By Jeff Carlson | Thursday, July 17, 2014
An iPad in your photo bag gives you more than just a way to check your email when you’ve finished shooting. In Part 1 of this series, I pointed out how the iPad can help you research photo locations. In Part 2, I demonstrated how valuable the iPad can be for importing and reviewing photos while you’re still capturing them on location.
But what happens after the shots are captured? Traditionally, you’d have to wait until you could transfer the photos from your memory cards to a computer for further work. With the iPad, though, you can get a jump on important post-processing tasks like rating and applying keywords while you’re still in the field and your memory’s fresh—and so they don’t loom over you when you get home.
By Jeff Carlson | Thursday, July 10, 2014
The iPad is a great field companion for photographers looking to reduce their load of camera gear. From researching locations to checking shots on location and organizing photos afterwards, the iPad can be much more than a window into your Facebook stream—or even for watching training videos.
In Part 1 of the iPad Photography in the Field series, we looked at how an iPad (and iPhone, in some situations) can serve as a research assistant and location scout to determine where and when you should go shooting. In this installment, we’ll focus on making the most of your time on location.
By Carolyn E. Wright | Tuesday, July 08, 2014
It’s easier than ever for someone to steal your photographs in this digital age. So it’s wise to consider your copyright options.
By law, the copyrights for your photographs are created when you click the shutter. Even if the photograph is never registered, the copyright exists and is protected by copyright law.
But the best way to protect your photographs is to register them with the US Copyright Office. Here’s how.
By Jeff Carlson | Thursday, July 03, 2014
Modern photography typically works in two phases. First, you haul your cameras and associated gear on location and capture the images. Then, at some point later, you dump the photos onto a computer and really discover what you shot. Laptops bring these two events closer together, but most photographers already carry enough other gear that even a slim portable computer becomes overkill.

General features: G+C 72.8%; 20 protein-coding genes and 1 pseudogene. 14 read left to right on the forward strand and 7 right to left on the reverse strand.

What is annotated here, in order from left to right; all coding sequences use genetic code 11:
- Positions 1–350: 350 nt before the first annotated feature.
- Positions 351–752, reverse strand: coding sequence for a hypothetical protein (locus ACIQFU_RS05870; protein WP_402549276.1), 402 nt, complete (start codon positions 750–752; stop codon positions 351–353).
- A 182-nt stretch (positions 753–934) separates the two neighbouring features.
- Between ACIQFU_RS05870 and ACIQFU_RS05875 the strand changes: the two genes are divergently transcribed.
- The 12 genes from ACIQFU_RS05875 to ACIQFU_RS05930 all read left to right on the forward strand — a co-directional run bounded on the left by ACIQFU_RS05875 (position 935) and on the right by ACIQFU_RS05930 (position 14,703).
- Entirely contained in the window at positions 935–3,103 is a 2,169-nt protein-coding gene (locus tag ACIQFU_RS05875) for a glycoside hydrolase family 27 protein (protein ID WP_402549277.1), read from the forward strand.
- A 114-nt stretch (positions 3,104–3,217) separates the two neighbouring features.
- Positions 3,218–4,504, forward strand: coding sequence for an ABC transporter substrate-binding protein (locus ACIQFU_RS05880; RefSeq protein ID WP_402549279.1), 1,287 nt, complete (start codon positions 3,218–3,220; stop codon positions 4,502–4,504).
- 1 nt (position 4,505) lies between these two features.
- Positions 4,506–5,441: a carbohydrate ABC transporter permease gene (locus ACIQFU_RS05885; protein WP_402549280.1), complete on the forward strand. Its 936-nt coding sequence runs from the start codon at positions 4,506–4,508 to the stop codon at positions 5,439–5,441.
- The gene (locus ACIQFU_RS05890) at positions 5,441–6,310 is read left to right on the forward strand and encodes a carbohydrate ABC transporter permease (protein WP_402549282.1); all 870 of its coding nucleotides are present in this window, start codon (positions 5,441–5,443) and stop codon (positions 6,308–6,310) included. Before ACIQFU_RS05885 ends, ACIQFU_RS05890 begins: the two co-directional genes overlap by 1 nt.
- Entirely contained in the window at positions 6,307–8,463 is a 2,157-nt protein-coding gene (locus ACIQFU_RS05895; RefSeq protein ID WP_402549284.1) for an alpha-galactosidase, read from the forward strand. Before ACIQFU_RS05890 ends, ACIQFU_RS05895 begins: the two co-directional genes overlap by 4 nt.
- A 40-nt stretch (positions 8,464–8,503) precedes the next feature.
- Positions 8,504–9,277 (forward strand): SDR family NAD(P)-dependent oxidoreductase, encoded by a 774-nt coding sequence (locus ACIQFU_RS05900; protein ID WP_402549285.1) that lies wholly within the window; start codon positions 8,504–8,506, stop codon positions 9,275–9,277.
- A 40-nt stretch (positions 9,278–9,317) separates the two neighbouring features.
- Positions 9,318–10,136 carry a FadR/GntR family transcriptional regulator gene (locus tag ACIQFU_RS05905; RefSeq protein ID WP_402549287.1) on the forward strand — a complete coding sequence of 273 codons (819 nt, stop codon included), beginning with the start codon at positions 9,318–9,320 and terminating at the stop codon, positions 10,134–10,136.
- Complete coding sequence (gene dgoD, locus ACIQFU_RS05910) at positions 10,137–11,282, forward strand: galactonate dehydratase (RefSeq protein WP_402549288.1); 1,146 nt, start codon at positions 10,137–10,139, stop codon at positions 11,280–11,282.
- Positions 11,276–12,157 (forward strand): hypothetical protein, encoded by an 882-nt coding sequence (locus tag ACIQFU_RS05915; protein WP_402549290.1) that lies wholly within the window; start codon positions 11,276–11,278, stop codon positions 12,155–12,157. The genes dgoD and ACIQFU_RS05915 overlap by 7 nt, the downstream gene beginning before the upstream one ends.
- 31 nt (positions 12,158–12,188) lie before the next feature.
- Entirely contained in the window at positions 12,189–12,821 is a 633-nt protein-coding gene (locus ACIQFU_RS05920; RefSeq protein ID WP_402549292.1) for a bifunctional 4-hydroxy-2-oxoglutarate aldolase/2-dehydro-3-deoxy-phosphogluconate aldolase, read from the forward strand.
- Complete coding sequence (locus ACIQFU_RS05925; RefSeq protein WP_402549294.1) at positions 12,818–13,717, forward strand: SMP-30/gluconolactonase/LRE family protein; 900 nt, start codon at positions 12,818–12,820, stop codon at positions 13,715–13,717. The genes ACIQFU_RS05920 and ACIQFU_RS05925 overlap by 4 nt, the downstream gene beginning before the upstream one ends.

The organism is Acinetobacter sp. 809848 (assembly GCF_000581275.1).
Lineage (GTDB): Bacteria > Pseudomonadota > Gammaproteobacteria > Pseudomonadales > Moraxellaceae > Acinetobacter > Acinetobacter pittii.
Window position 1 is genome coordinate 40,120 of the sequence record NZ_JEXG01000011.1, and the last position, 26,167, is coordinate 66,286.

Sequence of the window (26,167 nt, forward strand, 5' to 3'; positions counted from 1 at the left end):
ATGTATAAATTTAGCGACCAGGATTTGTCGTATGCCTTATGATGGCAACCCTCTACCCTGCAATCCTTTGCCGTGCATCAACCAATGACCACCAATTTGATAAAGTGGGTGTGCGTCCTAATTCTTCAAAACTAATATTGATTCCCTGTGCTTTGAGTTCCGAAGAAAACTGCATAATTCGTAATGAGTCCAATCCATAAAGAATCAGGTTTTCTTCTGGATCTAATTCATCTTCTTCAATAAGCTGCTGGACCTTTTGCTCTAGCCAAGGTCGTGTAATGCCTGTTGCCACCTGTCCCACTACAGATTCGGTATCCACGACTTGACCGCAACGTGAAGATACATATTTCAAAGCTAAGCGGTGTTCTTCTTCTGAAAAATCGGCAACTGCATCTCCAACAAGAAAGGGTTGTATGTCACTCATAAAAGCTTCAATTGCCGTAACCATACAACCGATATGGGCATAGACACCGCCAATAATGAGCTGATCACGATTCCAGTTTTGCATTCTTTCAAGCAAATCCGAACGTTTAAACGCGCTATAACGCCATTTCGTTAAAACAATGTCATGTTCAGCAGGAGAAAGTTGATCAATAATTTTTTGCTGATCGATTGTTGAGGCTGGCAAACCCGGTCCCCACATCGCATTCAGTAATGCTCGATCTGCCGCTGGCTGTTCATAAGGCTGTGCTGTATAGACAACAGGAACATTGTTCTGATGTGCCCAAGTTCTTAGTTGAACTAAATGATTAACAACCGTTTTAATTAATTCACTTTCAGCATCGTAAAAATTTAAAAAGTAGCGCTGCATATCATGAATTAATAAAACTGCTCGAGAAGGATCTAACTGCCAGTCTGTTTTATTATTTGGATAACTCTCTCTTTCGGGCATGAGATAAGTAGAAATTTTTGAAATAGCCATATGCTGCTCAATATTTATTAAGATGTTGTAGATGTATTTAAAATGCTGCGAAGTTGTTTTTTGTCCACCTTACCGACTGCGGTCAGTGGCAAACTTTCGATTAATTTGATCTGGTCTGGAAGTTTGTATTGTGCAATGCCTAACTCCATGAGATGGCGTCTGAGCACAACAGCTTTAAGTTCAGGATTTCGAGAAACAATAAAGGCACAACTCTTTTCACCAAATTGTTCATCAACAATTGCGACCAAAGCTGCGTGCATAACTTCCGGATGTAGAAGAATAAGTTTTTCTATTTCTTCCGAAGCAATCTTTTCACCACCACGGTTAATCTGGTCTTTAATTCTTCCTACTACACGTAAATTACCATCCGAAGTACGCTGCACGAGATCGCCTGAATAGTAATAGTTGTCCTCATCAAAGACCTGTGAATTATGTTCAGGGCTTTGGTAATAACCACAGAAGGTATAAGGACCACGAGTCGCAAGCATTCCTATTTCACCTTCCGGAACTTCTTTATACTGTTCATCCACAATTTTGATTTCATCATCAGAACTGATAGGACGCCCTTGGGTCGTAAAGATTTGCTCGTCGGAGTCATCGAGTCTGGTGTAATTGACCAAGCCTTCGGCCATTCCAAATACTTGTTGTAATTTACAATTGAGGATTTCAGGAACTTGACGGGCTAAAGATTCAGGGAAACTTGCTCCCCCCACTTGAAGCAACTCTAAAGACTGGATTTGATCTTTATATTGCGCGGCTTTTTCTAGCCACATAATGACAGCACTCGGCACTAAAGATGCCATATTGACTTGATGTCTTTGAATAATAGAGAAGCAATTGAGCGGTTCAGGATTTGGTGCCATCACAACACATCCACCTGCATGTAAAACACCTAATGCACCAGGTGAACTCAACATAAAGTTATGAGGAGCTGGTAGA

That’s one of the reasons the iPad makes an excellent photo companion. Thinner and lighter than a computer—especially the iPad mini—the iPad can slip into the pocket of a photo bag without weighing it down in the field. It offers a better look at the photos you capture while you’re on location, lets you edit and share photos right away, and sort the shots during travel or downtime.
By Kevin Steele | Friday, June 27, 2014
It seems like everyone is watching the World Cup this week. But sports photographers are watching it a little bit differently than most.
Shooting athletes is all about capturing human emotion and physical dynamic motion—the passion of the players in an instant of peak performance.
Whether you’re photographing professional soccer players in their last shot at victory, or capturing your kids’ first T-ball practice, here are a few sports photography tips to help you nab that powerful still image that conveys anything but stillness.
By Derrick Story | Thursday, June 26, 2014
Every time I pack up and move from one house to another, I say, “I’m never doing this again!” Moving is laborious, tedious, and at times, frustrating.
Switching from Aperture to Lightroom can feel the same.
By Jeff Carlson | Wednesday, June 18, 2014
Adobe’s Lightroom Mobile app, introduced in April, was notable for two things: it brought many of the editing capabilities of the desktop version of Lightroom to the iPad, and it opened a connection for synchronizing photos between both destinations. You could add photos in your Lightroom library to collections on a Mac or a Windows PC and mark the collections to sync with Lightroom Mobile via Creative Cloud.
Lightroom Mobile 1.1, released this week, adds a few new features but, more importantly, now runs on the iPhone. That development doesn’t just add one more device on which you can view and edit your photos. It could fundamentally change the way you work with the photos you capture using Apple’s camera-that-also-happens-to-be-a-phone.
By Carolyn E. Wright | Tuesday, June 17, 2014
Photographers may think that there’s no way to keep others from “borrowing” their online images, but there are actually lots of things you can do—so many, in fact, that we needed two articles to tell you about them all! As a follow up to my recent post, “3 Ways to Keep Your Images from Being Stolen,” here are three more tips for protecting your online photos.
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